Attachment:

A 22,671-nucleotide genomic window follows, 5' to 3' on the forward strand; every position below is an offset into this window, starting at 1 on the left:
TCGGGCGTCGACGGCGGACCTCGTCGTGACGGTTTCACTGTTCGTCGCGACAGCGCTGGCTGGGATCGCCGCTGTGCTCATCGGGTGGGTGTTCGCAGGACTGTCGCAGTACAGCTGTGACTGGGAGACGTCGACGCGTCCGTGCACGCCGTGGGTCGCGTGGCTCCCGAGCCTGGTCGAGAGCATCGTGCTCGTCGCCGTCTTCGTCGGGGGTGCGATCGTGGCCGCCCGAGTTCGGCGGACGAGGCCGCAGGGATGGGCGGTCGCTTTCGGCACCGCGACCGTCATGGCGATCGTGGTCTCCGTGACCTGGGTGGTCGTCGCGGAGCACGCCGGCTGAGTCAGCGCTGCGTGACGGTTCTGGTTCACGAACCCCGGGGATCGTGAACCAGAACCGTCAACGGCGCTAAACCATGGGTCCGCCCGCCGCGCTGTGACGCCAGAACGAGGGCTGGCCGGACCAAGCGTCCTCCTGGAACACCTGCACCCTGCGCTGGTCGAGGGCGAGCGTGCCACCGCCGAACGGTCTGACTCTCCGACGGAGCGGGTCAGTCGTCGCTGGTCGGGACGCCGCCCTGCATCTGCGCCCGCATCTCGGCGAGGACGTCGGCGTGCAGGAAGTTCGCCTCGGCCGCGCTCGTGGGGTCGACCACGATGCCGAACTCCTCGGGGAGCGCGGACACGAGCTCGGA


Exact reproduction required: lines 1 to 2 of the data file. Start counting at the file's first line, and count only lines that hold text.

A 22,671-nucleotide genomic window follows, 5' to 3' on the forward strand; every position below is an offset into this window, starting at 1 on the left:
TCGGGCGTCGACGGCGGACCTCGTCGTGACGGTTTCACTGTTCGTCGCGACAGCGCTGGCTGGGATCGCCGCTGTGCTCATCGGGTGGGTGTTCGCAGGACTGTCGCAGTACAGCTGTGACTGGGAGACGTCGACGCGTCCGTGCACGCCGTGGGTCGCGTGGCTCCCGAGCCTGGTCGAGAGCATCGTGCTCGTCGCCGTCTTCGTCGGGGGTGCGATCGTGGCCGCCCGAGTTCGGCGGACGAGGCCGCAGGGATGGGCGGTCGCTTTCGGCACCGCGACCGTCATGGCGATCGTGGTCTCCGTGACCTGGGTGGTCGTCGCGGAGCACGCCGGCTGAGTCAGCGCTGCGTGACGGTTCTGGTTCACGAACCCCGGGGATCGTGAACCAGAACCGTCAACGGCGCTAAACCATGGGTCCGCCCGCCGCGCTGTGACGCCAGAACGAGGGCTGGCCGGACCAAGCGTCCTCCTGGAACACCTGCACCCTGCGCTGGTCGAGGGCGAGCGTGCCACCGCCGAACGGTCTGACTCTCCGACGGAGCGGGTCAGTCGTCGCTGGTCGGGACGCCGCCCTGCATCTGCGCCCGCATCTCGGCGAGGACGTCGGCGTGCAGGAAGTTCGCCTCGGCCGCGCTCGTGGGGTCGACCACGATGCCGAACTCCTCGGGGAGCGCGGACACGAGCTCGGA